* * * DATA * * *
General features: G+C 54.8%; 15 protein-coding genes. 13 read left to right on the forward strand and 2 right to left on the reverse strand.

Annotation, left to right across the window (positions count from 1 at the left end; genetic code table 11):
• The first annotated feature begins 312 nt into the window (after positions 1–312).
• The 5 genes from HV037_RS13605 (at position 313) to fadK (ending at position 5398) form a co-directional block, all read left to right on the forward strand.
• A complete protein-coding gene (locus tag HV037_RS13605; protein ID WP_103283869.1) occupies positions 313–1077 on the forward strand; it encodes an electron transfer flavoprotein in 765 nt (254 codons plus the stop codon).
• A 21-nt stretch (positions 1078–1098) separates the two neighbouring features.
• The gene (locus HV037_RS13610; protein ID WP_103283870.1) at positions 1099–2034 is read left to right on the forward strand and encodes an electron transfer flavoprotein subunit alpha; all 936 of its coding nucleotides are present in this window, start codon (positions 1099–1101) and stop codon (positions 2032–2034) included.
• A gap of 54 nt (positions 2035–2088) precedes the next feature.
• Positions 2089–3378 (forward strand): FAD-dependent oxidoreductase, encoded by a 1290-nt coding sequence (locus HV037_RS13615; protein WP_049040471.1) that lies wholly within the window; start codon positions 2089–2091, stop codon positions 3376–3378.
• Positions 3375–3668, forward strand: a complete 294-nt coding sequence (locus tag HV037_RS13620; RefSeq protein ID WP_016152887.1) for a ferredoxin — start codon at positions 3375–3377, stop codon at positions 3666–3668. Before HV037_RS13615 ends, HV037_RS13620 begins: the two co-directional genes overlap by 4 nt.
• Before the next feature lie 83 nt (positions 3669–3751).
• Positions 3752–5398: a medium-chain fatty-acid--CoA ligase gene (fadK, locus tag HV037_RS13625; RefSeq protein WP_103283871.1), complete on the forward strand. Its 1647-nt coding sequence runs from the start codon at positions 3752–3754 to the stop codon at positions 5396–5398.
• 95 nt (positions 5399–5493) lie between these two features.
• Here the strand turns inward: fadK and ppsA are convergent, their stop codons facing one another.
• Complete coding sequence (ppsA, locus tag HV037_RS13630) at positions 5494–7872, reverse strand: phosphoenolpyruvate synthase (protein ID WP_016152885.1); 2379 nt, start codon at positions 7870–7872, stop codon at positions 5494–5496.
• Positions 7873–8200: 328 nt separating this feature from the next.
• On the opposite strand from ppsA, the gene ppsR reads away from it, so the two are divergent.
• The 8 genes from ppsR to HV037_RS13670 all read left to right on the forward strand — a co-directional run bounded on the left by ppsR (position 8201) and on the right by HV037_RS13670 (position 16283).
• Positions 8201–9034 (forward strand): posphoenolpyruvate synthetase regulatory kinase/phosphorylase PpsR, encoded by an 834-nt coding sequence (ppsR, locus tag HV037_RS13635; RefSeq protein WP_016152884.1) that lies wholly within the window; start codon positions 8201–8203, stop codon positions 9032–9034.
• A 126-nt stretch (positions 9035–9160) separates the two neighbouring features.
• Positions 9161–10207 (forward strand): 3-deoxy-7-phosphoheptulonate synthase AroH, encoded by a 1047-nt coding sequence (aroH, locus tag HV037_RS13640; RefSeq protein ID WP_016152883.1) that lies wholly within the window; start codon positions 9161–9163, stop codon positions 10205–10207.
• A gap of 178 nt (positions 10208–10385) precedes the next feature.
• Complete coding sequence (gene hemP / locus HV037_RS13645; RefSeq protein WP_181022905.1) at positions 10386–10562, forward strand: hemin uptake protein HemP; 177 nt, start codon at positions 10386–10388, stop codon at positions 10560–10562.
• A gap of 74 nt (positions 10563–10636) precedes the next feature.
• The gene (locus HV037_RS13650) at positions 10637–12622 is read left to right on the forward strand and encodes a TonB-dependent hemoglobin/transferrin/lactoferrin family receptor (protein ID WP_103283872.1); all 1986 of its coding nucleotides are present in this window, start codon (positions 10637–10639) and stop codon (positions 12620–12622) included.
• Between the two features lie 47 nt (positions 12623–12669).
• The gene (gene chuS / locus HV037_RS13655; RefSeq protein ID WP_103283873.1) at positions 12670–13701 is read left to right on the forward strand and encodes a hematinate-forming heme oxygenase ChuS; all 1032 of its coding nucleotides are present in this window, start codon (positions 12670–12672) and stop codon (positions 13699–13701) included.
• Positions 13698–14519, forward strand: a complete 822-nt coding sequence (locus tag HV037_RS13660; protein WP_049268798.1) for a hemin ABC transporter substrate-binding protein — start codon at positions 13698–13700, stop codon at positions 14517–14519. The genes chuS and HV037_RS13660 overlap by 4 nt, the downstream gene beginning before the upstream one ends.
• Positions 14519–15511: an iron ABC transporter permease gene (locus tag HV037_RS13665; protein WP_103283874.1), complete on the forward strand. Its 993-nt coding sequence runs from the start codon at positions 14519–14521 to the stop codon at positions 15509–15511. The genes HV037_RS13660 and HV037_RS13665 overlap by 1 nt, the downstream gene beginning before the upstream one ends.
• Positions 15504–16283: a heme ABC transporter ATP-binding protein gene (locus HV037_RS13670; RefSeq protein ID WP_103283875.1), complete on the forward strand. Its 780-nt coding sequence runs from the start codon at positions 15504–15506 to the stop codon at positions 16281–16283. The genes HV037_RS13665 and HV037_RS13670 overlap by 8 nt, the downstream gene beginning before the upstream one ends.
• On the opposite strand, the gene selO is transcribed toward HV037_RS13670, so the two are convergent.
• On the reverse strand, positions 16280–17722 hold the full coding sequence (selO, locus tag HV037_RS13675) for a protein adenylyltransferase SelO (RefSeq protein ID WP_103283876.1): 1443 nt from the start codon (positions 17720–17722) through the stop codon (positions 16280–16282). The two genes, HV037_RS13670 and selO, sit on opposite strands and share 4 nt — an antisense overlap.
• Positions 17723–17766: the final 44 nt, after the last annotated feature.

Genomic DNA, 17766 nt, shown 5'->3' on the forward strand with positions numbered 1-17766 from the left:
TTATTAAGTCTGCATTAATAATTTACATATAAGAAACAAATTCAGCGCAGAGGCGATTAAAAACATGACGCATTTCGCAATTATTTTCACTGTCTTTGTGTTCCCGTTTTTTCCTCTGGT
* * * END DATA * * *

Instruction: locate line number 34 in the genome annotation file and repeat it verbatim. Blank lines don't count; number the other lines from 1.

Genomic DNA, 17766 nt, shown 5'->3' on the forward strand with positions numbered 1-17766 from the left: